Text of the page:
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Kadafi Threatens to Quit Nonaligned Movement

September 05, 1986|SCOTT KRAFT | Times Staff Writer

HARARE, Zimbabwe — Libyan leader Moammar Kadafi gave the eighth Nonaligned Movement summit conference a tongue-lashing and threatened to quit the organization Thursday, telling the heads of state that their 30-year-old group was "an international falsehood."

"We can no longer deceive ourselves and our peoples by saying all the members of this movement are nonaligned (and) against imperialism," Kadafi said. "In this hall, there are puppets and spies" of the United States and Israel.

Saying he could see "no use for this movement," the Libyan leader suggested it be abolished and replaced with a group of anti-imperialist countries willing to take up arms to defend themselves against attacks from the United States.

Calls Presidents Puppets

"I did not come here in order to desecrate myself before the revolutionaries of the world and sit beside the president of Zaire or Cameroon or Ivory Coast," he said. "It's not befitting a revolutionary like myself to sit beside these puppets who recognize Israel."

Kadafi said he had come to Harare to see his friends and fellow "freedom fighters"--Fidel Castro of Cuba, Daniel Ortega of Nicaragua and Robert Mugabe of Zimbabwe, the new chairman of the Nonaligned Movement.

It was Kadafi's first trip out of his country since April, when U.S. fighter planes attacked targets in the cities of Tripoli and Benghazi, in retaliation for Libyan-sponsored terrorism.

Kadafi said he would resign from the Nonaligned Movement if it did not decide this week to purge its membership of countries with ties to the United States, Israel, France and Britain.

'This Funny Movement'

"I came here to declare that I am free from this gathering that harbors spies," he said. "I do not believe there is any use for this movement. I want to say goodby, goodby and farewell to this funny movement, this international falsehood."

It does not seem likely that the leaders assembled here will take the steps Kadafi suggested. They applauded Kadafi--but clapped harder and longer for Mugabe when he followed the Libyan's remarks with a gentle rebuke.

"Not all of us agree that there is no purpose or that the movement is useless," Mugabe told the delegates. "I think our brother must accept that the membership of this movement has provided him with quite a platform to speak to the United States."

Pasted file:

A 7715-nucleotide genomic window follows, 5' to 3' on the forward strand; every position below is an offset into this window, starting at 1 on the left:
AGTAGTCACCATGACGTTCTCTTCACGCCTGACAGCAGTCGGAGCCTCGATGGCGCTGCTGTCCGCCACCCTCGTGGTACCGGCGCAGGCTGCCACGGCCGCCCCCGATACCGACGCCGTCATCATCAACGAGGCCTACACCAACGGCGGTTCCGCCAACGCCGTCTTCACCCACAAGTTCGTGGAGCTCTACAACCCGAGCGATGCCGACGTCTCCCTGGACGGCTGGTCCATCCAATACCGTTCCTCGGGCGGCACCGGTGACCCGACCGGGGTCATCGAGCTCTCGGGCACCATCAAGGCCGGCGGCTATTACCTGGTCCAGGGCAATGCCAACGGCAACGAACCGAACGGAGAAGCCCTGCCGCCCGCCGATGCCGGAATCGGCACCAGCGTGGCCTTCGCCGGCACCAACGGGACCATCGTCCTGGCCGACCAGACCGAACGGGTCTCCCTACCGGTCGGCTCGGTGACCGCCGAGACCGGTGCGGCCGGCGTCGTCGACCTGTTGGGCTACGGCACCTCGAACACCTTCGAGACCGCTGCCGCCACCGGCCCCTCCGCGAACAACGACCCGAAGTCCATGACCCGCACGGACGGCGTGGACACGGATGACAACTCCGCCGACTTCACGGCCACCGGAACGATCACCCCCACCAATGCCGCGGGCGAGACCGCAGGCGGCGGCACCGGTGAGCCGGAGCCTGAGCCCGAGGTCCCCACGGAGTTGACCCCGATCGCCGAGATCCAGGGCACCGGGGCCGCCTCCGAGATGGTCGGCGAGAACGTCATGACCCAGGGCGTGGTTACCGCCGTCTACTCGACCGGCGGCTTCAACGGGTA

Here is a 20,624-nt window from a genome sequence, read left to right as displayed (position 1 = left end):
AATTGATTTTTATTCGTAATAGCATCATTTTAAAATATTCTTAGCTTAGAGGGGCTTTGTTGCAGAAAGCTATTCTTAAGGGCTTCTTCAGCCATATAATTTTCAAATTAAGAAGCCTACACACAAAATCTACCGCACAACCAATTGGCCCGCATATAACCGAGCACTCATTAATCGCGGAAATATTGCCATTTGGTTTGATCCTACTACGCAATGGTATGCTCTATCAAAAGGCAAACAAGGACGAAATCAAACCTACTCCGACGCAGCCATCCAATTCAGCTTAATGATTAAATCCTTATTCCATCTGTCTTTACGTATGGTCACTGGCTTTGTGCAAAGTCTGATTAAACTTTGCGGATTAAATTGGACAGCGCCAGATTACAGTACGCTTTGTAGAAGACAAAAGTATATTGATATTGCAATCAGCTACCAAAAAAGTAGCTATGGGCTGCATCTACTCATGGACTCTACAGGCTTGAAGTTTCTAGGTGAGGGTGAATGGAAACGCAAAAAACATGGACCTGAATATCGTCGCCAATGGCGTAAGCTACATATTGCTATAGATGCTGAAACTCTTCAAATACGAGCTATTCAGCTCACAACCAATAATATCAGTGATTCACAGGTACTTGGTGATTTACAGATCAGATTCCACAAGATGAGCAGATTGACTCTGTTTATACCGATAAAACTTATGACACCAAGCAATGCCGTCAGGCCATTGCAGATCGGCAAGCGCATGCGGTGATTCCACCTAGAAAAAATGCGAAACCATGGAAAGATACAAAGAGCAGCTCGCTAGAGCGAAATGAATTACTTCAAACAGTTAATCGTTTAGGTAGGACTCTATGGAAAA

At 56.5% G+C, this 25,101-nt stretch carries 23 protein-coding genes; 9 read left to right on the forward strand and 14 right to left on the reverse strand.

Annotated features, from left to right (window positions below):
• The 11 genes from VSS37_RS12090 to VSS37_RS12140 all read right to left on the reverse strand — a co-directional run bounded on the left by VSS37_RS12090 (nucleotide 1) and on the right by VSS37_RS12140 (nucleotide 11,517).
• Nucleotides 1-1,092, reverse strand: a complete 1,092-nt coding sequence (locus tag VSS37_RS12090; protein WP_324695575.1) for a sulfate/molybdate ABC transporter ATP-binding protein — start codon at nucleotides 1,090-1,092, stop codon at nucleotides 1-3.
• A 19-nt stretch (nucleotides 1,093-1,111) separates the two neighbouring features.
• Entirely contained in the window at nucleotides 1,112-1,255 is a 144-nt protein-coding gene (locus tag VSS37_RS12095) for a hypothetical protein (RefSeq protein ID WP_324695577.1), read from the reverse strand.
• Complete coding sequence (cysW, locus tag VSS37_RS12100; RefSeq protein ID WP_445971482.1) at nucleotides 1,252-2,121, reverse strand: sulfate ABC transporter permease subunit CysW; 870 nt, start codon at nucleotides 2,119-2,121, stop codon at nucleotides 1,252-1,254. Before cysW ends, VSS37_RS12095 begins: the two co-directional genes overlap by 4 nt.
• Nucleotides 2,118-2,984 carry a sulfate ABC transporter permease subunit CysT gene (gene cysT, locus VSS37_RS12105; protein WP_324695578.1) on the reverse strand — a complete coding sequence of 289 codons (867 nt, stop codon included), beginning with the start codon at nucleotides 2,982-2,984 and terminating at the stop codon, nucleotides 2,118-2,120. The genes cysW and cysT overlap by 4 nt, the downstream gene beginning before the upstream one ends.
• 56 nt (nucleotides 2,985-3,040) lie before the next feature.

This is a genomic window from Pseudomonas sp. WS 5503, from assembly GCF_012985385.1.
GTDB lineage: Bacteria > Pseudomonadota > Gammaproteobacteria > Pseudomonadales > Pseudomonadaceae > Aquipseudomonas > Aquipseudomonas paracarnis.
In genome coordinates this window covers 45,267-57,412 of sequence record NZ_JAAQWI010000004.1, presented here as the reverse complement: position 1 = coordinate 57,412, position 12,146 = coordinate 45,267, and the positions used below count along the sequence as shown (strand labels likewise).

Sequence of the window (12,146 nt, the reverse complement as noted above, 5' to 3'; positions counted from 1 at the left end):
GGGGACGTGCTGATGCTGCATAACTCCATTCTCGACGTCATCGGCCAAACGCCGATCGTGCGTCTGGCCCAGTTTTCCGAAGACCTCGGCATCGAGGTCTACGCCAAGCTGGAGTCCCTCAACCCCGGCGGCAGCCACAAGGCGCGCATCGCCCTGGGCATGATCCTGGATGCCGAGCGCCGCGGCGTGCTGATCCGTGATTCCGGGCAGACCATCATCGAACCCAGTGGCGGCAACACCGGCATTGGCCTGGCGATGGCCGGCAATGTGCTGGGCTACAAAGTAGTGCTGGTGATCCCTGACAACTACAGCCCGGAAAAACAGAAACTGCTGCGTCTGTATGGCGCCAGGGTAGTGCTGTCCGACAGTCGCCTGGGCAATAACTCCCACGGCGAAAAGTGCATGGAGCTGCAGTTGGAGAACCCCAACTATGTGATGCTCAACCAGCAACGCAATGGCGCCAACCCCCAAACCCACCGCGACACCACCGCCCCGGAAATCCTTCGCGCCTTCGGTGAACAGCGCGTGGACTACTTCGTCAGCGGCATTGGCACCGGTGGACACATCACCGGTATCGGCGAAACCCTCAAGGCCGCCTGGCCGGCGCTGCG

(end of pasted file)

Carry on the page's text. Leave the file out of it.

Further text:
The Nonaligned Movement, formed in 1956 to chart a course independent of the United States and the Soviet Union, now has 101 members and meets every four years.

The white minority government of South Africa has been the focus of the conference, which is taking place only a few hundred miles from the South African border. The United States and Britain have come under sharp attack for their unwillingness to impose severe sanctions against South Africa.

Surprised His Audience

Kadafi took the podium for what many in the hall expected would be a virulent anti-American speech, of the kind he is known for making and the kind that has been heard often here this week. But he surprised his listeners by delivering a 75-minute attack on the very group he was addressing. He ridiculed the statements that have emerged from past conferences.

"What you write about disarmament will go in a death bin," he said. "You're powerless to chaperon world peace."

He said the movement should stop trying to be unaligned with either the United States or the Soviet Union and simply split into two camps--"one for freedom and one for imperialism."

He suggested that the movement become a military defense consortium, taking up arms if any member should be attacked. "Not words but action," he said, will end imperialism.

Kadafi asked the countries for military support, arguing that "Britain gave the United States its bases in order to hit my home."

"Give us a base to hit Zionism," he said.

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